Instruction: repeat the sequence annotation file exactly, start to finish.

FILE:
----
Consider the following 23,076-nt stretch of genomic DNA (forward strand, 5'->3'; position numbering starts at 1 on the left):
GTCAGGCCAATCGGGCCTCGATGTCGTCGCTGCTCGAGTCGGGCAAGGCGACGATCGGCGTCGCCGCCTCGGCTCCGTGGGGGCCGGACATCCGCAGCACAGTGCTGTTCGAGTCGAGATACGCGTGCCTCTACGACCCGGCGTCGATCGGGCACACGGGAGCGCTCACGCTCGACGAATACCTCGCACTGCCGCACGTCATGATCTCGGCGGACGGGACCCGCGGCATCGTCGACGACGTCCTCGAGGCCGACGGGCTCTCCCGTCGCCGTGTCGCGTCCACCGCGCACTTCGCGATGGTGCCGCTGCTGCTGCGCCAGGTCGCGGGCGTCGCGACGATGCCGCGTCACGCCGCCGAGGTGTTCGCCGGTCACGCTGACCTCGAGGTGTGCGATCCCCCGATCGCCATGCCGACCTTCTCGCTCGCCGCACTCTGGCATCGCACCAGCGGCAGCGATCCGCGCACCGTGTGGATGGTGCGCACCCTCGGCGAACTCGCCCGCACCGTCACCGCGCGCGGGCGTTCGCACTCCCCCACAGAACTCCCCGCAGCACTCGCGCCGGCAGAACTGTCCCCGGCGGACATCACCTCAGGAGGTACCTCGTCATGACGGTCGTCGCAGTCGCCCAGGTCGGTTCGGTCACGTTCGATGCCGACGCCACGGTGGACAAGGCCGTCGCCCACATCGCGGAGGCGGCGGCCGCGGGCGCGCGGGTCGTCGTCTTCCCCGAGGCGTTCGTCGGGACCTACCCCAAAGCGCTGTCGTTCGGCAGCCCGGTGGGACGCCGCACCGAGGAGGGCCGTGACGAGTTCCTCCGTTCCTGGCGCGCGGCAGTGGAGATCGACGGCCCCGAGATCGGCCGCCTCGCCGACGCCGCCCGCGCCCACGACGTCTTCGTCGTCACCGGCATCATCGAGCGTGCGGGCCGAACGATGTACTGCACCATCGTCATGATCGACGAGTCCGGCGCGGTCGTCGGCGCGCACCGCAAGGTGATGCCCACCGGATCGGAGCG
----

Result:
Consider the following 23,076-nt stretch of genomic DNA (forward strand, 5'->3'; position numbering starts at 1 on the left):
GTCAGGCCAATCGGGCCTCGATGTCGTCGCTGCTCGAGTCGGGCAAGGCGACGATCGGCGTCGCCGCCTCGGCTCCGTGGGGGCCGGACATCCGCAGCACAGTGCTGTTCGAGTCGAGATACGCGTGCCTCTACGACCCGGCGTCGATCGGGCACACGGGAGCGCTCACGCTCGACGAATACCTCGCACTGCCGCACGTCATGATCTCGGCGGACGGGACCCGCGGCATCGTCGACGACGTCCTCGAGGCCGACGGGCTCTCCCGTCGCCGTGTCGCGTCCACCGCGCACTTCGCGATGGTGCCGCTGCTGCTGCGCCAGGTCGCGGGCGTCGCGACGATGCCGCGTCACGCCGCCGAGGTGTTCGCCGGTCACGCTGACCTCGAGGTGTGCGATCCCCCGATCGCCATGCCGACCTTCTCGCTCGCCGCACTCTGGCATCGCACCAGCGGCAGCGATCCGCGCACCGTGTGGATGGTGCGCACCCTCGGCGAACTCGCCCGCACCGTCACCGCGCGCGGGCGTTCGCACTCCCCCACAGAACTCCCCGCAGCACTCGCGCCGGCAGAACTGTCCCCGGCGGACATCACCTCAGGAGGTACCTCGTCATGACGGTCGTCGCAGTCGCCCAGGTCGGTTCGGTCACGTTCGATGCCGACGCCACGGTGGACAAGGCCGTCGCCCACATCGCGGAGGCGGCGGCCGCGGGCGCGCGGGTCGTCGTCTTCCCCGAGGCGTTCGTCGGGACCTACCCCAAAGCGCTGTCGTTCGGCAGCCCGGTGGGACGCCGCACCGAGGAGGGCCGTGACGAGTTCCTCCGTTCCTGGCGCGCGGCAGTGGAGATCGACGGCCCCGAGATCGGCCGCCTCGCCGACGCCGCCCGCGCCCACGACGTCTTCGTCGTCACCGGCATCATCGAGCGTGCGGGCCGAACGATGTACTGCACCATCGTCATGATCGACGAGTCCGGCGCGGTCGTCGGCGCGCACCGCAAGGTGATGCCCACCGGATCGGAGCG